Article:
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Opening Bell: 12.11.08

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House Approves Auto Bailout Bill (AP via NYT)
237-170, roll call here.
Cox Takes Capitalistic Stance (Reuters)
There's been quiet a bit of talk lately about whether or not the U.S. government can gracefully retreat from the positions it's taken in various corporate entities, and moreover, whether it will seek to do so. Cox taking an important step, namely the first one, in leading us to believe that the Government does in fact have ever intention of actually withdrawing:
"Cox said if prolonged, this will threaten private ownership, which is directly tied to America's dedication to individual freedom and its rise to being a global superpower.
"Maintaining the arm's length relationship between government, as the regulator, and business, as the regulated, is essential," Cox added."
Occasionally hearing the patently obvious from the people drawing their salary from tax dollars isn't a bad thing: it reassures us that they do in fact understand the patently obvious.
Swiss Bank Cuts Rate To 0.5% (Bloomberg)
"The Swiss National Bank's Governing Board in Zurich, led by Jean-Pierre Roth, lowered the three-month Libor target by 50 basis points, matching the median of 18 estimates in a Bloomberg survey. The rate for borrowing francs for three months in London was at 1.14 percent yesterday."
AIG Announces Possible Delay In Asset Sales (Reuters)
AIG CEO Liddy is looking to slow down the firm's current plans to sell off $152B worth of assets world wide. The issue is one of timing: (roughly) the same shit that got AIG into this mess is creating an environment whereby AIG can't sell its units for anything resembling fair market value - the liquidity issues and capital requirements are causing firms that would normally bid to sit quietly.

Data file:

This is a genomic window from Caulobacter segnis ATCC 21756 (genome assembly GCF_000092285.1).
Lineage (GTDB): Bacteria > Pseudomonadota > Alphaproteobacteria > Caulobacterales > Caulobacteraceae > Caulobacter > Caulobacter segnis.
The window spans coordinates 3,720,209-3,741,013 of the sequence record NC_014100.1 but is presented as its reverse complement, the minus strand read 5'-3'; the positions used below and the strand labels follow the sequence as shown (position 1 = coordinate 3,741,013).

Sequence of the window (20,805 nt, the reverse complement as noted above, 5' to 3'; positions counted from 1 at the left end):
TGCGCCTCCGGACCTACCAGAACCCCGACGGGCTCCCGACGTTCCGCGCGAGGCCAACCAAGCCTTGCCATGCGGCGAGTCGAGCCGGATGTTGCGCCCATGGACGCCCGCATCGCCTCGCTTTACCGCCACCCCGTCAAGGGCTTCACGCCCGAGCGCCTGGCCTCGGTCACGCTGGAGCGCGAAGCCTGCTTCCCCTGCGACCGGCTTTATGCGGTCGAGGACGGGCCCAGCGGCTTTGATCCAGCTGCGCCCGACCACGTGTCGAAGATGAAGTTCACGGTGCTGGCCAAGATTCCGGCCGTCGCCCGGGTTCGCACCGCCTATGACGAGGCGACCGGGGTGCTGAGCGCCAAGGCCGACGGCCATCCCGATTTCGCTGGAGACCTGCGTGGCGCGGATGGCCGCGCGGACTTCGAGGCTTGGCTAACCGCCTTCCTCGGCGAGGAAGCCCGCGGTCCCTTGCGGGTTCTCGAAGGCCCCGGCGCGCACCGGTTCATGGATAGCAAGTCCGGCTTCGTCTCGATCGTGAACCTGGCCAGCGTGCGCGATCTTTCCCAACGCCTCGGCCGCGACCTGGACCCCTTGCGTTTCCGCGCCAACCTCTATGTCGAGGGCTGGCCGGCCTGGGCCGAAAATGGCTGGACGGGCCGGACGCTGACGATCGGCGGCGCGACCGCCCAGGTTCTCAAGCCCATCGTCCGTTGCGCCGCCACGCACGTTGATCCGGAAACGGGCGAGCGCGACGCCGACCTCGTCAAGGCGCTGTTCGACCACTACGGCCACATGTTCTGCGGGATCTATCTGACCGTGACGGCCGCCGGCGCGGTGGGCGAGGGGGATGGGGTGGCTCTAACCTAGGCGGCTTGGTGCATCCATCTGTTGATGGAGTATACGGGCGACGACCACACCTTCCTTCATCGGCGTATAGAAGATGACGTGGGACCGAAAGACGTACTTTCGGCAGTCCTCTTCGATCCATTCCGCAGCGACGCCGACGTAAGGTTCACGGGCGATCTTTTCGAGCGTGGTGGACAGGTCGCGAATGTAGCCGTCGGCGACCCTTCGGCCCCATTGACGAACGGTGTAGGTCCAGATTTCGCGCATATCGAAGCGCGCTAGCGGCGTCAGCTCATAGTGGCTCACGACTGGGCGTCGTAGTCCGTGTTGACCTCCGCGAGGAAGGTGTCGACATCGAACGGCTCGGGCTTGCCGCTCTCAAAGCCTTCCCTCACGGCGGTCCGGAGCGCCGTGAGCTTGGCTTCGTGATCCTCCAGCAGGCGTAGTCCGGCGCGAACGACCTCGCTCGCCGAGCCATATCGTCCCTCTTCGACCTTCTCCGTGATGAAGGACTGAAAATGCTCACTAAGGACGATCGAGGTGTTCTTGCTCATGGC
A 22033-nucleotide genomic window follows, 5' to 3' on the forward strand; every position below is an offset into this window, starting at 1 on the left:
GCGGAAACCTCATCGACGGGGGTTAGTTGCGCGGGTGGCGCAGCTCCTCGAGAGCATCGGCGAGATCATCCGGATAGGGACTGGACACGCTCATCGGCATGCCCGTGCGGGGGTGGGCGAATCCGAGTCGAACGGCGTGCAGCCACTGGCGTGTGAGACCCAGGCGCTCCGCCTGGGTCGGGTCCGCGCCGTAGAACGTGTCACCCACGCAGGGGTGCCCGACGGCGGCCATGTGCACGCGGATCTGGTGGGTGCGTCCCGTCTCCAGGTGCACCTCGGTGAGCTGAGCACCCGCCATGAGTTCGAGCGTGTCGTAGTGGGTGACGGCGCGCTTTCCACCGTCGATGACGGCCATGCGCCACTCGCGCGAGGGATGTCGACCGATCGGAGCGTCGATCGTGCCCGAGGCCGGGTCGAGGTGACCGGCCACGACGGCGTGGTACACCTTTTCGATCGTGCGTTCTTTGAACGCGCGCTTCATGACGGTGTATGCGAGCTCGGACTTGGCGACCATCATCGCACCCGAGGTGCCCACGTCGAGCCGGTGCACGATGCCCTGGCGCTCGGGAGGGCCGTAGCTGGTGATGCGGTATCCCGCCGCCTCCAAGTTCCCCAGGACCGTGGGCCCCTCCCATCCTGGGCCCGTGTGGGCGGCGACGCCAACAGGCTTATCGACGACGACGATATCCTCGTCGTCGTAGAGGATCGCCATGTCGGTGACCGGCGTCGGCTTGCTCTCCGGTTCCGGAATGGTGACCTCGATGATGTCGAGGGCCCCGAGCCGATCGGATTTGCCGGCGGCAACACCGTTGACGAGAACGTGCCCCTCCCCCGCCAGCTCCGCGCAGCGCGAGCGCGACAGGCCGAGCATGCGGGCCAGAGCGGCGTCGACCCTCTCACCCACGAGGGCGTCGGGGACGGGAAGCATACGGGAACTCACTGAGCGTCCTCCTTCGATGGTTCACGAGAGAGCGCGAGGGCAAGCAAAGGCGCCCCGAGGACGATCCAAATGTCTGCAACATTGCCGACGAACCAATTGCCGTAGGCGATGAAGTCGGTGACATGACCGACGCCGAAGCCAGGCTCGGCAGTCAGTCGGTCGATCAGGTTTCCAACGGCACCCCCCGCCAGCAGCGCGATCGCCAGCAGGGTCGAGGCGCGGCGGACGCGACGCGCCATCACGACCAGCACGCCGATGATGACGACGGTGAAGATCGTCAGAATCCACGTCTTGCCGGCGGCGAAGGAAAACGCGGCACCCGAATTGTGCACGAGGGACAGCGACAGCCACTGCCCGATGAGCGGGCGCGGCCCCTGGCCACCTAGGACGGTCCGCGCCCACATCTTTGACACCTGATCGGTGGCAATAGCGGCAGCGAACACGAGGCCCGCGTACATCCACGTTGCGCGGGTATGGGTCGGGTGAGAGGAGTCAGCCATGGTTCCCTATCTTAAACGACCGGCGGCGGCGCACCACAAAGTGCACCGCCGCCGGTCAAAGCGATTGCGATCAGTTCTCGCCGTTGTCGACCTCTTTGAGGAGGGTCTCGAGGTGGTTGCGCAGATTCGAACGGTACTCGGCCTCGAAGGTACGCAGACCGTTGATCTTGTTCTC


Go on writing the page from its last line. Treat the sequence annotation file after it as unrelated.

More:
Goldman To Change Retirement Rules (FT)
Goldman's retirement formula has worked like this: You get restricted stock that vests over a three year period (you get to keep it if you leave, vested or not) as a majority of your bonus. If you age and years of service combine to 55 (40, 15 years with the company, etc) then your stock vests immediately on retiring. Goldman is upping the "Rule of 55" to 60 after this year - thus gently prodding some of the more Sr. members of the staff to the door.
It could be worse: they could be telling you to just get the fuck out.
Morgan Stanley To Post Second Quarterly Loss Of The Year (Reuters)
For the second time this year MS is expected to post a quarterly loss, with analysts expecting the loss to be "as high as $1.15 a share, or nearly $900 million". According to Fox-Pitt, Kelton analyst David Trone, the quarterly loss can mostly be attributed to "$4.3 billion in private equity losses and fixed-income write-downs, partly offset by an accounting gain from the falling value of its debt".
Shrinkage Is Often Difficult To Deal With (Bloomberg)
According to Eurekahedge Pte the global hedge fund industry lost $64B in November, owing $18B to pure market losses and $46B to redemptions. The YTD across funds (including redemptions) is only down 13% however, leaving one to believe that some managers are handling their shit a little better than others.

IEA Warns Of Substantial Oil Cuts (FT)
OPEC is threatening to make substantial cuts in the production of oil during their next meeting, as oil demand is expected to contract for the first time in 25 years. While cuts would most certainly push barrels a little higher, a good point is made:
"But many argue that until Opec shows it is better adhering to the 2m b/d cuts it has already announced, the market is likely to see any announcements of further cuts as empty rhetoric and prices are likely to fall."
--William Richards